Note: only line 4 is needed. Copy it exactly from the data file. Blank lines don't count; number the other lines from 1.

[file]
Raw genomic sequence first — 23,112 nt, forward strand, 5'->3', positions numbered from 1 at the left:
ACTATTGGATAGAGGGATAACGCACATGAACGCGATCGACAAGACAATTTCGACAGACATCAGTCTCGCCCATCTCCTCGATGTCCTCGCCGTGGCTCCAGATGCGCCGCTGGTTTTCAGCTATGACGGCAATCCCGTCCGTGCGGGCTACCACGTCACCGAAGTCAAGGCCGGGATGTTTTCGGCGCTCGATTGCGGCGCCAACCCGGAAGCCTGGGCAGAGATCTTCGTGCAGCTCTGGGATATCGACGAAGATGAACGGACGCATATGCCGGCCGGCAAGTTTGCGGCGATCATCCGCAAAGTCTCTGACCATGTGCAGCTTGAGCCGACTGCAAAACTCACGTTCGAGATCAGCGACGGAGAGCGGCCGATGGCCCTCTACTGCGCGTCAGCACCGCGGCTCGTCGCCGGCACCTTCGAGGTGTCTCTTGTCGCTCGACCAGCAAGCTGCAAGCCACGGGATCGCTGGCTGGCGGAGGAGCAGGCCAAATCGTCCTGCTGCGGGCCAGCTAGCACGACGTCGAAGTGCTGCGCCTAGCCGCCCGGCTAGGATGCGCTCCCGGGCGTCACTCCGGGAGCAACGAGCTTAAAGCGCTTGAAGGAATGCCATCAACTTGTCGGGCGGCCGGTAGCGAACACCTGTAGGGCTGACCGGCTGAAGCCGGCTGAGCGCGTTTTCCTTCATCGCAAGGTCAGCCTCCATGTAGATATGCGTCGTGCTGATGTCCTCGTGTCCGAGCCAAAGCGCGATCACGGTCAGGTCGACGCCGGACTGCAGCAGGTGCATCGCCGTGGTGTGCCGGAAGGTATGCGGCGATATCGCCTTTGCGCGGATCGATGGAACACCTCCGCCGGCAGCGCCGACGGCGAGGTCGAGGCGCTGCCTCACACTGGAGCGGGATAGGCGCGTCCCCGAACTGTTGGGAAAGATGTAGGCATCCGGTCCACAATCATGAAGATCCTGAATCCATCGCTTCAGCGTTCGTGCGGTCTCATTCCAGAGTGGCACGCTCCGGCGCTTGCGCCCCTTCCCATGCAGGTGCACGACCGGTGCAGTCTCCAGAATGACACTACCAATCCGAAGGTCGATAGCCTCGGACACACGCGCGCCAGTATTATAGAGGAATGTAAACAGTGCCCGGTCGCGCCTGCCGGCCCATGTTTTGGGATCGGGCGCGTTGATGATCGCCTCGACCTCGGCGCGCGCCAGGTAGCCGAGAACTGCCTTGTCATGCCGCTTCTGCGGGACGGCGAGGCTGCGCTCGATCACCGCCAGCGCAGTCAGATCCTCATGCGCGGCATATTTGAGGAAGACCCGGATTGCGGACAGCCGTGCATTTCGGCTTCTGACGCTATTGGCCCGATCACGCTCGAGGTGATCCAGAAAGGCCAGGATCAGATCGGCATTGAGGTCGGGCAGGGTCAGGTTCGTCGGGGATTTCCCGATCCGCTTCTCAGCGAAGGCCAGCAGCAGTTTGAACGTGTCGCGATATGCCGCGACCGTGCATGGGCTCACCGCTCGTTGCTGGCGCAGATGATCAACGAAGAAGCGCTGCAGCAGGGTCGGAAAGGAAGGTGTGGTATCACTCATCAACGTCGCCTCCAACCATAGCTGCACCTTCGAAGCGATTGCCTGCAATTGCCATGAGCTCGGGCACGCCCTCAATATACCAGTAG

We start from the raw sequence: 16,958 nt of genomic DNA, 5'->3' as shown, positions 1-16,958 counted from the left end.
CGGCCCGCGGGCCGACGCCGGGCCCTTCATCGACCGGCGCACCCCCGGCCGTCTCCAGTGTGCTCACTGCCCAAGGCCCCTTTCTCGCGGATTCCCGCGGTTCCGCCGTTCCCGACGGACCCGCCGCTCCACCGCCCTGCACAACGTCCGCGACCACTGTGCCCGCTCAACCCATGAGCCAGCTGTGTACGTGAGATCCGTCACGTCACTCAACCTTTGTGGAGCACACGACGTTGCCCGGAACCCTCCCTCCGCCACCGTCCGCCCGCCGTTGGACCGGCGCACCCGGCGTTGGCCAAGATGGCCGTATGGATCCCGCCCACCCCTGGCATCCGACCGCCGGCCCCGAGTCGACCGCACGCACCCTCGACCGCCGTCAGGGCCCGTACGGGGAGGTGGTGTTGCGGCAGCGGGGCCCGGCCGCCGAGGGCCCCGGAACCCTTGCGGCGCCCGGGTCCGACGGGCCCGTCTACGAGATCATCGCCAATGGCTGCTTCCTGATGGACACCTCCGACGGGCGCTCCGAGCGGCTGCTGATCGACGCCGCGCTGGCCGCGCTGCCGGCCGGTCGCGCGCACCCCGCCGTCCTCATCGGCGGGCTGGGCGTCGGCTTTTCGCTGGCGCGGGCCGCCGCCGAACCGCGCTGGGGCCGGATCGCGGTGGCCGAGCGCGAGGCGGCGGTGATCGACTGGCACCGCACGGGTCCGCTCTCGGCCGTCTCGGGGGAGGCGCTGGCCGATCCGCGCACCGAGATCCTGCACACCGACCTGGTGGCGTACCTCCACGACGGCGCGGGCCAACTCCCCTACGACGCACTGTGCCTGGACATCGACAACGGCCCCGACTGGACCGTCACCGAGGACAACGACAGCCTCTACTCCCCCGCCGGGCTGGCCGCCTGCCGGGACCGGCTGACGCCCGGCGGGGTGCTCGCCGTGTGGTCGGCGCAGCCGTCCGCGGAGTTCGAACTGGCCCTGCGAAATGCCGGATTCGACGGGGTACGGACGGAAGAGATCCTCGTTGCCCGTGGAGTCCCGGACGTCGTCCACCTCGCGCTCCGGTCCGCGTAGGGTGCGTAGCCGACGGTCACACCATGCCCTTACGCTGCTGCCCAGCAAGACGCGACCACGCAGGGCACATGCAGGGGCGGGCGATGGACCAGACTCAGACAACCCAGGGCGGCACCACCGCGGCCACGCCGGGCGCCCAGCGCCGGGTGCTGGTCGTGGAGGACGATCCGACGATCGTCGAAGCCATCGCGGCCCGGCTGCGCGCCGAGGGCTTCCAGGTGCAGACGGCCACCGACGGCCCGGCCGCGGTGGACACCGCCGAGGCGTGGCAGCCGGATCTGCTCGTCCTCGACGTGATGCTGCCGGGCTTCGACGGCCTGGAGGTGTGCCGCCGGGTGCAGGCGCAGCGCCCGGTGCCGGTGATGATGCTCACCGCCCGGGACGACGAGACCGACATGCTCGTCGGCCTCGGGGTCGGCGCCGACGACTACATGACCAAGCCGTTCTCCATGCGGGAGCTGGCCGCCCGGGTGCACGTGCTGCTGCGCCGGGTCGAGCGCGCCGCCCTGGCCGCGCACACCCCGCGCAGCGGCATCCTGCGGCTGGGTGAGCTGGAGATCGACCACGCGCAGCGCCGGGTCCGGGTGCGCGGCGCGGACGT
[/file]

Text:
CGGCCCGCGGGCCGACGCCGGGCCCTTCATCGACCGGCGCACCCCCGGCCGTCTCCAGTGTGCTCACTGCCCAAGGCCCCTTTCTCGCGGATTCCCGCGGTTCCGCCGTTCCCGACGGACCCGCCGCTCCACCGCCCTGCACAACGTCCGCGACCACTGTGCCCGCTCAACCCATGAGCCAGCTGTGTACGTGAGATCCGTCACGTCACTCAACCTTTGTGGAGCACACGACGTTGCCCGGAACCCTCCCTCCGCCACCGTCCGCCCGCCGTTGGACCGGCGCACCCGGCGTTGGCCAAGATGGCCGTATGGATCCCGCCCACCCCTGGCATCCGACCGCCGGCCCCGAGTCGACCGCACGCACCCTCGACCGCCGTCAGGGCCCGTACGGGGAGGTGGTGTTGCGGCAGCGGGGCCCGGCCGCCGAGGGCCCCGGAACCCTTGCGGCGCCCGGGTCCGACGGGCCCGTCTACGAGATCATCGCCAATGGCTGCTTCCTGATGGACACCTCCGACGGGCGCTCCGAGCGGCTGCTGATCGACGCCGCGCTGGCCGCGCTGCCGGCCGGTCGCGCGCACCCCGCCGTCCTCATCGGCGGGCTGGGCGTCGGCTTTTCGCTGGCGCGGGCCGCCGCCGAACCGCGCTGGGGCCGGATCGCGGTGGCCGAGCGCGAGGCGGCGGTGATCGACTGGCACCGCACGGGTCCGCTCTCGGCCGTCTCGGGGGAGGCGCTGGCCGATCCGCGCACCGAGATCCTGCACACCGACCTGGTGGCGTACCTCCACGACGGCGCGGGCCAACTCCCCTACGACGCACTGTGCCTGGACATCGACAACGGCCCCGACTGGACCGTCACCGAGGACAACGACAGCCTCTACTCCCCCGCCGGGCTGGCCGCCTGCCGGGACCGGCTGACGCCCGGCGGGGTGCTCGCCGTGTGGTCGGCGCAGCCGTCCGCGGAGTTCGAACTGGCCCTGCGAAATGCCGGATTCGACGGGGTACGGACGGAAGAGATCCTCGTTGCCCGTGGAGTCCCGGACGTCGTCCACCTCGCGCTCCGGTCCGCGTAGGGTGCGTAGCCGACGGTCACACCATGCCCTTACGCTGCTGCCCAGCAAGACGCGACCACGCAGGGCACATGCAGGGGCGGGCGATGGACCAGACTCAGACAACCCAGGGCGGCACCACCGCGGCCACGCCGGGCGCCCAGCGCCGGGTGCTGGTCGTGGAGGACGATCCGACGATCGTCGAAGCCATCGCGGCCCGGCTGCGCGCCGAGGGCTTCCAGGTGCAGACGGCCACCGACGGCCCGGCCGCGGTGGACACCGCCGAGGCGTGGCAGCCGGATCTGCTCGTCCTCGACGTGATGCTGCCGGGCTTCGACGGCCTGGAGGTGTGCCGCCGGGTGCAGGCGCAGCGCCCGGTGCCGGTGATGATGCTCACCGCCCGGGACGACGAGACCGACATGCTCGTCGGCCTCGGGGTCGGCGCCGACGACTACATGACCAAGCCGTTCTCCATGCGGGAGCTGGCCGCCCGGGTGCACGTGCTGCTGCGCCGGGTCGAGCGCGCCGCCCTGGCCGCGCACACCCCGCGCAGCGGCATCCTGCGGCTGGGTGAGCTGGAGATCGACCACGCGCAGCGCCGGGTCCGGGTGCGCGGCGCGGACGT